Panel Blames W3B Failure on Misaligned Propellant Tube
WASHINGTON — A four-month investigation into the Eutelsat W3B Declared Total Loss; Plans Under Way To Deorbit Craft”>loss of Eutelsat’s W3B telecommunications satellite less than 24 hours after launch last October has concluded that the failure was caused by a sudden, catastrophic leak in a single propellant tube connected to one of the satellite’s 16 thruster motors, industry officials said.
Conclusions about what happened on a satellite that cannot be recovered are never 100 percent certain, especially in a case like W3B, which represented one of the more mysterious losses in recent years.
“I’ve never seen anything like it,” Eutelsat Chief Technical Officer David Bair said during a March 16 briefing here during the Satellite 2011 conference.
Bair said Eutelsat is nonetheless satisfied that the board of inquiry looking into what happened to W3B has solved the mystery and that the satellite manufacturers in question — in this case, Thales Alenia Space as prime contractor and Astrium Satellites as propulsion-system provider — have taken the needed steps to prevent a recurrence.
Eutelsat Chief Executive Michel de Rosen said the contractors have agreed to tighten some of their oversight procedures in the future, and notably to verify that the W3C satellite, a W3B twin now planned for launch this summer aboard a Chinese Long March rocket, has no similar issues.
The tube’s rupture was due to a faulty alignment with the thruster assembly, which the board of inquiry said was a result of poor workmanship during the satellite’s assembly.
The board further concluded that the assembly glitch was at least indirectly caused by the decision of prime contractor Thales Alenia Space to replace a so-called ITAR-free thruster with a standard unit.
Officials familiar with the investigation said the misalignment probably would have occurred even if the change-out had not related to ITAR, or the International Traffic in Arms Regulations that govern the export of U.S.-built satellite parts.
W3B was originally intended for launch aboard a Chinese Long March rocket. Because the U.S. government forbids U.S. satellite components from being exported to China, satellites launched there must use non-U.S. hardware in order to be beyond the reach of ITAR.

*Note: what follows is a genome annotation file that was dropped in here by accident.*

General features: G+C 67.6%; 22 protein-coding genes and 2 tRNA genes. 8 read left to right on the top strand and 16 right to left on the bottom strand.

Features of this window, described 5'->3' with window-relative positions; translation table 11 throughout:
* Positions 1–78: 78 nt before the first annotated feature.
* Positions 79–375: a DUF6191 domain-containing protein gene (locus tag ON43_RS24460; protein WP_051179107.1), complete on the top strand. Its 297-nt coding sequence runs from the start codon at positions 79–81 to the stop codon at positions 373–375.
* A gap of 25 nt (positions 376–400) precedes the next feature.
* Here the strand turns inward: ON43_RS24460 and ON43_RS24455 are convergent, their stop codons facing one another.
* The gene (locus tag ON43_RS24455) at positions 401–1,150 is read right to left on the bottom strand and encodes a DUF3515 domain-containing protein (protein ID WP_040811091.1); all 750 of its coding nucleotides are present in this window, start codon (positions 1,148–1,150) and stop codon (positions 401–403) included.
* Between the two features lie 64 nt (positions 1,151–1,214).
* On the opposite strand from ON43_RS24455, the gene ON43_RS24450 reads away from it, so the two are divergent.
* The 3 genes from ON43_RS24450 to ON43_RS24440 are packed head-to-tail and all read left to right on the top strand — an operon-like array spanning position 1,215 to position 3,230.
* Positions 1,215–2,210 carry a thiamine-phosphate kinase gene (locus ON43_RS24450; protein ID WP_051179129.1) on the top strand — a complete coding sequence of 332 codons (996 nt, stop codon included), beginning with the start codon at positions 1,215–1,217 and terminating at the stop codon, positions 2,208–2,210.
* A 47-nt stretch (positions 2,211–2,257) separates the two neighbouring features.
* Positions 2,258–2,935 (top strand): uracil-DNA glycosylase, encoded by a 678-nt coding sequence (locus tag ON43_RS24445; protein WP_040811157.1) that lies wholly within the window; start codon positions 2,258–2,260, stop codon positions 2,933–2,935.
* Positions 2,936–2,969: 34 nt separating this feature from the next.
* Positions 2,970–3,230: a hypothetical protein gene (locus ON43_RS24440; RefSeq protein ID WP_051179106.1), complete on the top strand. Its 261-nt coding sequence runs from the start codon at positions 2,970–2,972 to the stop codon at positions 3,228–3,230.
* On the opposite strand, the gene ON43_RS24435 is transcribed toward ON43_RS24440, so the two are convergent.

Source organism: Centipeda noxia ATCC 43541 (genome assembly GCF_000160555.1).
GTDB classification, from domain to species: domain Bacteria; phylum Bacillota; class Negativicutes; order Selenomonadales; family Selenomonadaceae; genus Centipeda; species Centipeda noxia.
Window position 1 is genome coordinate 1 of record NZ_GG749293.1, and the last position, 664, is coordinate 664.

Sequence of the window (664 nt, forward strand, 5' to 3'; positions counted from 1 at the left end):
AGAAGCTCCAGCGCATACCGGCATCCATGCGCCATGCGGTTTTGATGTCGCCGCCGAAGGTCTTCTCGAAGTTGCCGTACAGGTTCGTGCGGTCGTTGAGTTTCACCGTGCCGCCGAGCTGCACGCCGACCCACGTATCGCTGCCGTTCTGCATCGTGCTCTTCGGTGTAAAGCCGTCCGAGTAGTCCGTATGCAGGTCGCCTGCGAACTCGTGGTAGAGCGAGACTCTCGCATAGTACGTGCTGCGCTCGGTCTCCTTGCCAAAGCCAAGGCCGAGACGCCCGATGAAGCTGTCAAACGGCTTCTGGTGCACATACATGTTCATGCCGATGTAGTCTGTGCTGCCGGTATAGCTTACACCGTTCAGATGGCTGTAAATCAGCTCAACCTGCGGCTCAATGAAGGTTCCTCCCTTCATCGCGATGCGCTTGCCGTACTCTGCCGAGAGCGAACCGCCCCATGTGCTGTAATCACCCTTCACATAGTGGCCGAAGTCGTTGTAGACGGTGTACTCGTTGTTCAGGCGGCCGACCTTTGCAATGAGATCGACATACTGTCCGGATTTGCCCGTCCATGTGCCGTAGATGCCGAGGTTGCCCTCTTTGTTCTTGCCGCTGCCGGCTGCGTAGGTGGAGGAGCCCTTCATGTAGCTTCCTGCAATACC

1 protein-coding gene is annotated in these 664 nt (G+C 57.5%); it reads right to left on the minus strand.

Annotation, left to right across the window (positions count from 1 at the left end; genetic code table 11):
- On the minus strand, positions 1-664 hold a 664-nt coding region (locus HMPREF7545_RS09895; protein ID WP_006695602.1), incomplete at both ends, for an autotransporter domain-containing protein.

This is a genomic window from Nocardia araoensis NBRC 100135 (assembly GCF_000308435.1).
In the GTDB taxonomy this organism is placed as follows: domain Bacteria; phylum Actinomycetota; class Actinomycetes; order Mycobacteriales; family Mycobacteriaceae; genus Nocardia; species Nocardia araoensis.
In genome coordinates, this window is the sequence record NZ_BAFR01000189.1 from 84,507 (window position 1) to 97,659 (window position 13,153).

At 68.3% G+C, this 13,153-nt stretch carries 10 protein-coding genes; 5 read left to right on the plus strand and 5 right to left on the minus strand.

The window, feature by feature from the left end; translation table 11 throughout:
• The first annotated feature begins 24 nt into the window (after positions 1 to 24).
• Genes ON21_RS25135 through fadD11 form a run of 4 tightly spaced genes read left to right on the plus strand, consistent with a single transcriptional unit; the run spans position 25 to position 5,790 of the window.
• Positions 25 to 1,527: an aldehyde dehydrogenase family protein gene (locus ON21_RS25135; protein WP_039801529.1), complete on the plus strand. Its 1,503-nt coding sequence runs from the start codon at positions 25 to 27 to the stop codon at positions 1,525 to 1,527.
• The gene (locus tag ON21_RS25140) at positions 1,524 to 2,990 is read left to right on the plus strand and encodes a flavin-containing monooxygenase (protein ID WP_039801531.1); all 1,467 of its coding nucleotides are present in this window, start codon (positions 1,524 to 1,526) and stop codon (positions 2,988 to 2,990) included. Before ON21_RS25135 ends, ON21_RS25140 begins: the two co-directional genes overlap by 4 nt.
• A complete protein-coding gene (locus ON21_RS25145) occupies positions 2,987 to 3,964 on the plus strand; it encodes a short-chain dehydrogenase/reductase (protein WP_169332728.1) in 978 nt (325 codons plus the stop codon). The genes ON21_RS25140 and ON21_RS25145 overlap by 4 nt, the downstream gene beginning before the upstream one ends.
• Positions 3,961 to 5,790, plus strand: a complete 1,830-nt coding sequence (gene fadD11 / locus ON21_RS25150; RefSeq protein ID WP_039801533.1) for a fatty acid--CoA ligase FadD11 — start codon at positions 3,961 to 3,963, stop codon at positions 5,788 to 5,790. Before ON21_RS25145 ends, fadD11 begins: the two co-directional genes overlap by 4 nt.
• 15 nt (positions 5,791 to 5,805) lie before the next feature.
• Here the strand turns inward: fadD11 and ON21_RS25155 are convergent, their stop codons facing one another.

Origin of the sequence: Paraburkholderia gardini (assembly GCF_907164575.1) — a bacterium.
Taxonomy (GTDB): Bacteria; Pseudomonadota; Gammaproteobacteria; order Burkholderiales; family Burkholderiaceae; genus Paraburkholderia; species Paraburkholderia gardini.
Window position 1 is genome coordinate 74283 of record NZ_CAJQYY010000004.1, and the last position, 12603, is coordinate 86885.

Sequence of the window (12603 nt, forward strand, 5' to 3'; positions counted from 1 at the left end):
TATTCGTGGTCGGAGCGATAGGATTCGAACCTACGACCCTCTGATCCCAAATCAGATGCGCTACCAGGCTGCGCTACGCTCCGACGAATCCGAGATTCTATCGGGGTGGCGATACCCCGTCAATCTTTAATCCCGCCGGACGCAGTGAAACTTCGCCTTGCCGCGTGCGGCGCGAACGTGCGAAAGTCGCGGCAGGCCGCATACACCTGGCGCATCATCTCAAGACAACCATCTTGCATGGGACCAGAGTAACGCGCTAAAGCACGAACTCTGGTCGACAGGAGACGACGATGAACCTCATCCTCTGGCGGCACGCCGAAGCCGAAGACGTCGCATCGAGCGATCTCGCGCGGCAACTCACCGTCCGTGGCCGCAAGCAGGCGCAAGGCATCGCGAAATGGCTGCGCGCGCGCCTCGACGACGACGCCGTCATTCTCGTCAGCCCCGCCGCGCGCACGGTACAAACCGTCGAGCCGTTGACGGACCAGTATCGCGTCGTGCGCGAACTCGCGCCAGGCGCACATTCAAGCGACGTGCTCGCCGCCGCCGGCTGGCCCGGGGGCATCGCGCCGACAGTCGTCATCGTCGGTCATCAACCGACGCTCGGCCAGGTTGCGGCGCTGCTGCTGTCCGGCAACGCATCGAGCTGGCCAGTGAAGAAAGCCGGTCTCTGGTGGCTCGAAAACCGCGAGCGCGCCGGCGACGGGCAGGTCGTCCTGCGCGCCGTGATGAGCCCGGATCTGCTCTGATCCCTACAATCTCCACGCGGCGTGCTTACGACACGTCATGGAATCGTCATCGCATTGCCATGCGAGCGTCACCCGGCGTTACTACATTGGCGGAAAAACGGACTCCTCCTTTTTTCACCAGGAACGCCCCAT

But when Thales Alenia Space ran short of spare ITAR-free components it wanted to take to China for the launch preparations, Eutelsat opted to switch to a European Ariane 5 rocket rather than risk a delay in the launch.
Once that decision was made, the need for the more expensive ITAR-free components disappeared and Thales Alenia Space thought it prudent to replace some ITAR-free hardware and save it for future use.
W3B was launched together with Japan’s Bsat-3b telecommunications satellite aboard a European Ariane 5 rocket. The Evry, France-based launch operator reported that flight conditions, meaning the vibration effects that every satellite suffers as the rocket traverses the atmosphere, were within specification.
But almost from the moment the satellite separated from the vehicle, ground teams began seeing telemetry data suggesting a severe leak in an oxidizer feed line.
The leak was so bad that ground controllers soon realized that not only was the W3B a total loss, but that the satellite could not be raised into a graveyard orbit or sent into a controlled atmospheric re-entry to burn up over the Pacific Ocean.
W3B, which weighed 5,370 kilograms at launch, will now spend 20 years or more as another piece of space garbage in an orbit of 250 kilometers by 35,900 kilometers. Thales Alenia Space officials said they succeeded in rendering passive the satellite’s electronics to reduce the risk of explosion in orbit.
The satellite was insured for about 245 million euros ($325 million).
The board of inquiry included the prime and propulsion contractors, plus the French space agency, CNES; Eutelsat; and Arianespace as an observer.
One official familiar with the investigation said that the investigation was able to identify the volume of the leaked propellant and deduce the size of the leak, as well as its location.
The board noted a slightly off-nominal separation of the rocket’s payload shroud, or fairing, but soon concluded that this could not have caused the fuel-line rupture given the location of the fuel line.
“There is no evidence that the launch vehicle was involved in this,” one official said. “The fact is that there was a need to change the thruster fairly late in the program from ITAR-free to non-ITAR-free and that the execution of this maneuver proved to be faulty.”
The misalignment had the effect of causing the fuel line to rupture under a lower level of stress than designed. One official said there had been an indication during the satellite’s ground testing that the stress tolerance of this tubing may not be sufficient, but this was simply noted in the satellite preparation documents and not given any special attention.
The tube was manufactured by Astrium from technical specifications given by Thales Alenia Space.
Eutelsat has received a portion of its insurance claim and expects to give a final briefing to underwriters in early April.